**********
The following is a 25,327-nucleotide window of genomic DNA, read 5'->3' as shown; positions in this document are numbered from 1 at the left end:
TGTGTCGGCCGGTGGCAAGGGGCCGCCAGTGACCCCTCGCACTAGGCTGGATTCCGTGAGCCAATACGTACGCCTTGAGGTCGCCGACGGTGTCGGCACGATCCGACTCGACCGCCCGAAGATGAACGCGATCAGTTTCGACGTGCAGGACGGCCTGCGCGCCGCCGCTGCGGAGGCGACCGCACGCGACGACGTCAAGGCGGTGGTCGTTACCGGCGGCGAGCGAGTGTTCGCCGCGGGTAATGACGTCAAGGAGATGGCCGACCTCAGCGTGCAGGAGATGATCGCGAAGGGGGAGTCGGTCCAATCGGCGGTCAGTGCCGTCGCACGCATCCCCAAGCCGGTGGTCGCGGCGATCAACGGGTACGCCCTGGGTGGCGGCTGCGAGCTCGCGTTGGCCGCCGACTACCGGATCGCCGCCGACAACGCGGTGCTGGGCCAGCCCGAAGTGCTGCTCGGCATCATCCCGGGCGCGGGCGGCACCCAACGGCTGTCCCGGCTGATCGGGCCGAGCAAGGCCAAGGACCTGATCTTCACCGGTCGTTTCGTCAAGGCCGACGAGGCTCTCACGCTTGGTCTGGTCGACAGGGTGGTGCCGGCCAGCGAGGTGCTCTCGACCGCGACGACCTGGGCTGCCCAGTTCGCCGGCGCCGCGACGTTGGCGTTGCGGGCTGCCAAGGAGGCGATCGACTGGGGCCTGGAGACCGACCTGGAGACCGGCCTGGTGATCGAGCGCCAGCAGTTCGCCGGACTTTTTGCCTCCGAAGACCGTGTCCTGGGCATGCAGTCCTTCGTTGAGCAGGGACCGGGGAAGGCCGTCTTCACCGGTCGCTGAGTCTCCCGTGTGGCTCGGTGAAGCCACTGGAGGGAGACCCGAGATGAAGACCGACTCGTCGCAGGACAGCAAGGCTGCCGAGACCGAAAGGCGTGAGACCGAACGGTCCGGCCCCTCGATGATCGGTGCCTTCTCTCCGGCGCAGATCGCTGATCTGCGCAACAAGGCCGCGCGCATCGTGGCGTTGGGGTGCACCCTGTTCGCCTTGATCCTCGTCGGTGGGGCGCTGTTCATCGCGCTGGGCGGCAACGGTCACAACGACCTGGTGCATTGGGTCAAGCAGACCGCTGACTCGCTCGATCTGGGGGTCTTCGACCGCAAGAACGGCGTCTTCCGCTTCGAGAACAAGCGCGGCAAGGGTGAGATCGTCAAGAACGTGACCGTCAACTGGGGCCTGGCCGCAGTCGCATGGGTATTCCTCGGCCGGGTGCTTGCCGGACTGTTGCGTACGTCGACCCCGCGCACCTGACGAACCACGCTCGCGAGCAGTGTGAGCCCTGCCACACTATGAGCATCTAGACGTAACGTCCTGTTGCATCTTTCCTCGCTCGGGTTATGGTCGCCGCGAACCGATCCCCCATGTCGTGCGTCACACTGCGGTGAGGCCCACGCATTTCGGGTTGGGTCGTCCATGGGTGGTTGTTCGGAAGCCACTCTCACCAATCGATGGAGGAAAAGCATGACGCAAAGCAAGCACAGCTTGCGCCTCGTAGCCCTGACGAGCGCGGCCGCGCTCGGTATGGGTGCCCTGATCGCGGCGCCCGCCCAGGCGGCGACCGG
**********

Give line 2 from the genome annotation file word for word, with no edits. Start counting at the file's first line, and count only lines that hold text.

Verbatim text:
TGTGTCGGCCGGTGGCAAGGGGCCGCCAGTGACCCCTCGCACTAGGCTGGATTCCGTGAGCCAATACGTACGCCTTGAGGTCGCCGACGGTGTCGGCACGATCCGACTCGACCGCCCGAAGATGAACGCGATCAGTTTCGACGTGCAGGACGGCCTGCGCGCCGCCGCTGCGGAGGCGACCGCACGCGACGACGTCAAGGCGGTGGTCGTTACCGGCGGCGAGCGAGTGTTCGCCGCGGGTAATGACGTCAAGGAGATGGCCGACCTCAGCGTGCAGGAGATGATCGCGAAGGGGGAGTCGGTCCAATCGGCGGTCAGTGCCGTCGCACGCATCCCCAAGCCGGTGGTCGCGGCGATCAACGGGTACGCCCTGGGTGGCGGCTGCGAGCTCGCGTTGGCCGCCGACTACCGGATCGCCGCCGACAACGCGGTGCTGGGCCAGCCCGAAGTGCTGCTCGGCATCATCCCGGGCGCGGGCGGCACCCAACGGCTGTCCCGGCTGATCGGGCCGAGCAAGGCCAAGGACCTGATCTTCACCGGTCGTTTCGTCAAGGCCGACGAGGCTCTCACGCTTGGTCTGGTCGACAGGGTGGTGCCGGCCAGCGAGGTGCTCTCGACCGCGACGACCTGGGCTGCCCAGTTCGCCGGCGCCGCGACGTTGGCGTTGCGGGCTGCCAAGGAGGCGATCGACTGGGGCCTGGAGACCGACCTGGAGACCGGCCTGGTGATCGAGCGCCAGCAGTTCGCCGGACTTTTTGCCTCCGAAGACCGTGTCCTGGGCATGCAGTCCTTCGTTGAGCAGGGACCGGGGAAGGCCGTCTTCACCGGTCGCTGAGTCTCCCGTGTGGCTCGGTGAAGCCACTGGAGGGAGACCCGAGATGAAGACCGACTCGTCGCAGGACAGCAAGGCTGCCGAGACCGAAAGGCGTGAGACCGAACGGTCCGGCCCCTCGATGATCGGTGCCTTCTCTCCGGCGCAGATCGCTGATCTGCGCAACAAGGCCGCGCGCATCGTGGCGTTGGGGTGCACCCTGTTCGCCTTGATCCTCGTCGGTGGGGCGCTGTTCATCGCGCTGGGCGGCAACGGTCACAACGACCTGGTGCATTGGGTCAAGCAGACCGCTGACTCGCTCGATCTGGGGGTCTTCGACCGCAAGAACGGCGTCTTCCGCTTCGAGAACAAGCGCGGCAAGGGTGAGATCGTCAAGAACGTGACCGTCAACTGGGGCCTGGCCGCAGTCGCATGGGTATTCCTCGGCCGGGTGCTTGCCGGACTGTTGCGTACGTCGACCCCGCGCACCTGACGAACCACGCTCGCGAGCAGTGTGAGCCCTGCCACACTATGAGCATCTAGACGTAACGTCCTGTTGCATCTTTCCTCGCTCGGGTTATGGTCGCCGCGAACCGATCCCCCATGTCGTGCGTCACACTGCGGTGAGGCCCACGCATTTCGGGTTGGGTCGTCCATGGGTGGTTGTTCGGAAGCCACTCTCACCAATCGATGGAGGAAAAGCATGACGCAAAGCAAGCACAGCTTGCGCCTCGTAGCCCTGACGAGCGCGGCCGCGCTCGGTATGGGTGCCCTGATCGCGGCGCCCGCCCAGGCGGCGACCGG